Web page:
- Again, the cost of the operation has never been communicated.
I never had access to the accountancy results. It bothered me but I did nothing because I never thought it could possibly be that bad, that fast.
The cherry on top: we received a massive LED TV screen to demo the product to customers in the same month the first paycheck was rejected.
Unbalanced partnerships/contracts ratio
A fresh and innovative company can struggle to convince people to pay for their service even though they have no public credibility yet.
We granted a lot of discounts to get customers on board. For the sake of signing new and more cyclic contracts afterwards. The contracts never happened.
We most often ended up accepting a partnership. Which means producing a free work as a proof of concept that our product worked for the customers. It was associated to a shallow promise to sign regular and paid contract afterwards. It never went further the free work as a lot of excuses suddenly appeared: we will see later, our marketing manager got a promotion etc.
Providing free work has a cost.
A 2 week free work effort costs a month of salary of every person working in the company. So it is certainly not free.
Waiting for customers, waiting for customers to make a decision, hoping a customer will say yes, waiting for the customer to sign the check after saying yes is a very long process. During this time, your company has to pay for expenses, costs and salaries.
Work is not free. Not signing a single paid contract is called bleeding to death. And this death is a slow process.
Big customers = lots of time
Speaking of customers, the main lesson here: the bigger the customer is, the longer the process is.
A small company has time to choke several times during a single big company heartbeat. A small company has time to die several times during a single contract decision process of a big company.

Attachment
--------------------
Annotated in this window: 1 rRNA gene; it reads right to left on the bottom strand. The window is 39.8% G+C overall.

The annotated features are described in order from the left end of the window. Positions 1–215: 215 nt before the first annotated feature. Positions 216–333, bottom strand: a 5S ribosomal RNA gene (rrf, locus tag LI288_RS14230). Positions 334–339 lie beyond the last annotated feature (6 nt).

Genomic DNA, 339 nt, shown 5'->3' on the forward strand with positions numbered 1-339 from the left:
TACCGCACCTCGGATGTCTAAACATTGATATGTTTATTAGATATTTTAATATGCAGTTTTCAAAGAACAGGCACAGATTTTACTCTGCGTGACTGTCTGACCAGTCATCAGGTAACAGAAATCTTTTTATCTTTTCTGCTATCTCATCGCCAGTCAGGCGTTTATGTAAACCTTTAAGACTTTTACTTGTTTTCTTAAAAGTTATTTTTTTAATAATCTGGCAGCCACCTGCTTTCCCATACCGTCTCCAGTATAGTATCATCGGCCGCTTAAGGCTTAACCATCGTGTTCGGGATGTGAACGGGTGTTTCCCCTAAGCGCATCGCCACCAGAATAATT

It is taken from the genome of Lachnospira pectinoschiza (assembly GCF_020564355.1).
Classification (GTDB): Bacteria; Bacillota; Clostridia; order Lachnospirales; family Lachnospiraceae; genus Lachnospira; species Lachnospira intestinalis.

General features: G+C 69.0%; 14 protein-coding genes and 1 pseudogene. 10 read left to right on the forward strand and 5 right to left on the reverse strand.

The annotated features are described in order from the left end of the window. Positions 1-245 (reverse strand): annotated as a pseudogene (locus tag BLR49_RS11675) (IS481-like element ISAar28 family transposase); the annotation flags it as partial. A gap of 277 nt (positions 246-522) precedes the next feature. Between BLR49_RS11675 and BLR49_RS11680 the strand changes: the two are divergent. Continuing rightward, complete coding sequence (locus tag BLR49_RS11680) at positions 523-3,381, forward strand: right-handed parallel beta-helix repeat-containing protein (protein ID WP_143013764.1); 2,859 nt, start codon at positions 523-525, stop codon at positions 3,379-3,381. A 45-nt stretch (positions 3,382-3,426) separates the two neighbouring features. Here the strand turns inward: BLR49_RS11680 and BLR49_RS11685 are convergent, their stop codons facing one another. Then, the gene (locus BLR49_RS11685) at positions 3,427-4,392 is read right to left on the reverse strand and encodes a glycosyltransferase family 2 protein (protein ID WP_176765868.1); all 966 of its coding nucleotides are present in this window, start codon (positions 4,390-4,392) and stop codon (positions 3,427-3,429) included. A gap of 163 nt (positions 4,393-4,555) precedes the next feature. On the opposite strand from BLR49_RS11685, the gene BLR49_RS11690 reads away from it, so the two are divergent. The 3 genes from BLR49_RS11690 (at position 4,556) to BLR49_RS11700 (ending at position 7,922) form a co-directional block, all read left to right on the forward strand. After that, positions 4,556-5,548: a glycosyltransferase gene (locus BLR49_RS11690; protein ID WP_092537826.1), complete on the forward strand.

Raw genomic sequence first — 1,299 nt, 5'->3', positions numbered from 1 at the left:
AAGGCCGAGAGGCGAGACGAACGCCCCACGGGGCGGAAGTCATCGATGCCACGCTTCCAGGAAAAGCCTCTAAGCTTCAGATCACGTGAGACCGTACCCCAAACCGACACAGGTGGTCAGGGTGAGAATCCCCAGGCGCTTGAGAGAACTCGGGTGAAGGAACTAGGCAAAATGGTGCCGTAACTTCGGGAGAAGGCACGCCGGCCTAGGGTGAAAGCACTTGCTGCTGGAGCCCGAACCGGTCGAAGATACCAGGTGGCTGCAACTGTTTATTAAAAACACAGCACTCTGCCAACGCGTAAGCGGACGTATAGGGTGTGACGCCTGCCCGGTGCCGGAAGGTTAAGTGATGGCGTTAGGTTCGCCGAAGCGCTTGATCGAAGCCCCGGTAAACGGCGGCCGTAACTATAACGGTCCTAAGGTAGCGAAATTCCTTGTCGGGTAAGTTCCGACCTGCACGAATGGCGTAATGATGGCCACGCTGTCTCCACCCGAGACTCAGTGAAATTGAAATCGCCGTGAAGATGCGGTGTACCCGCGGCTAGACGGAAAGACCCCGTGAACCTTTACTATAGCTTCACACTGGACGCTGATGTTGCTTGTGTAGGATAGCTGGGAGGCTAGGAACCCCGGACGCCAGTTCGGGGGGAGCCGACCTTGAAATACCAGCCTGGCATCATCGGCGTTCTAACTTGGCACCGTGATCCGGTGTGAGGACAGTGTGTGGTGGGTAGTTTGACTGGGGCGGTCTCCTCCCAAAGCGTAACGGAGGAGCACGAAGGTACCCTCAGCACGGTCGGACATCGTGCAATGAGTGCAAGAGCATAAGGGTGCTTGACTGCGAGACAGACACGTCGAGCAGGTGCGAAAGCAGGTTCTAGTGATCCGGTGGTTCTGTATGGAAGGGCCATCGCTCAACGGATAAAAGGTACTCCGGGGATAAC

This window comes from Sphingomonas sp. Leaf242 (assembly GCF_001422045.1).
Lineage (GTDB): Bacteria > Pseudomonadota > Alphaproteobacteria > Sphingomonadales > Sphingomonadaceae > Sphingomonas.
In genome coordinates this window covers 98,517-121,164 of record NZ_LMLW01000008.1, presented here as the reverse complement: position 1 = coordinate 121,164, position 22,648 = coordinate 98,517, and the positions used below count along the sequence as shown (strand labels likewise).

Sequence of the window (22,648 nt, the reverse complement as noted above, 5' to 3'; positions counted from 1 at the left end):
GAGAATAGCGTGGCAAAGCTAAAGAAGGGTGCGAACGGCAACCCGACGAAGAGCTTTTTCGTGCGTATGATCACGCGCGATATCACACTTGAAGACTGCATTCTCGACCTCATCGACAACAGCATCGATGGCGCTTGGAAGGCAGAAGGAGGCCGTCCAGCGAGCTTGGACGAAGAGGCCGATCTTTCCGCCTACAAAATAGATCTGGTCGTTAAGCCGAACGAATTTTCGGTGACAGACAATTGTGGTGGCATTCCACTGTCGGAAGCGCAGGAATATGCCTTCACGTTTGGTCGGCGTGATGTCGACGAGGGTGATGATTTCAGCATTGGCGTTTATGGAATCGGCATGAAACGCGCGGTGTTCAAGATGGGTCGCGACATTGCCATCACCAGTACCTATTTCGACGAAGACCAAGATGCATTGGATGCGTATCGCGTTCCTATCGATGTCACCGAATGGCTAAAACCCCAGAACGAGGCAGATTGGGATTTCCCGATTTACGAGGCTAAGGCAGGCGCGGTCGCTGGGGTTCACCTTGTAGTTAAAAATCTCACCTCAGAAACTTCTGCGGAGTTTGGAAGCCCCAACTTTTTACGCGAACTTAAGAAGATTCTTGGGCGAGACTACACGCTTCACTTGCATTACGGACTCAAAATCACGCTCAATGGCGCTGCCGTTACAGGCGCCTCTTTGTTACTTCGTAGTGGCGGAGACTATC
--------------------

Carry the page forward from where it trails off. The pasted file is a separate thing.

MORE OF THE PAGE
The promise is the following: a startup thinks it has an innovative solution. A startup thinks many other companies would pay for it. However these companies made their life without you, most probably for years. In the end, they do not care much about you. They will listen to you. It will be entertaining. It will create hope. But they want to make sure you will exist in a year or two, at least.
They will most likely not eat out of your hand if they can perceive you need them at first. It is like a hobo trying to date the Prime Minister because he found the secret of political success. Even if the promise is beautiful, it will not happen. Never.
An innovative company needs to convince first. It needs to showcase its product, to demonstrate its benefits and the value added to any customer willing to pay for it.
In order to summarise the startup paradox:
- a startup does not have time and needs money to survive;
- your potential customers have the money and need time to see if you will survive;
- the money you do not have yet is money you do not have at all.
Dijiwan announced its 1M€ contracts objective for December 2012 whereas it actually signed contracts for less than 100K€ in total (article in French). It was in May 2012. The first choke happened only 2 months after.
The bigger the lie is, the more inclined to believe it you will be. Except your potential customers. They will wait. Their timescale is not your timescale.
The CEO bottleneck
Our CEO had charisma. A lot of charisma.
I reckon if I did not trust him at first, I trusted he could manage to get the business to rise and to shine. As his words were strong and beautiful, I ended up trusting him.
Trusting is accepting. Successes and mistakes. And one needs time to acknowledge their trust to be a mistake.
A lot of decisions appeared to be wrong in the end, mostly thanks and because to his charisma and its relationship with our weaknesses:
- the hires depended on him (except for the tech team);
- the contractors depended on him (even if no one agreed);
- the accountancy depended on him;
- the business depended on him;
- the product development did not depend on him.
Can you see the bottleneck here?
The decision process was top to bottom by authority. The only area out of his scope was the innovation and the technical team.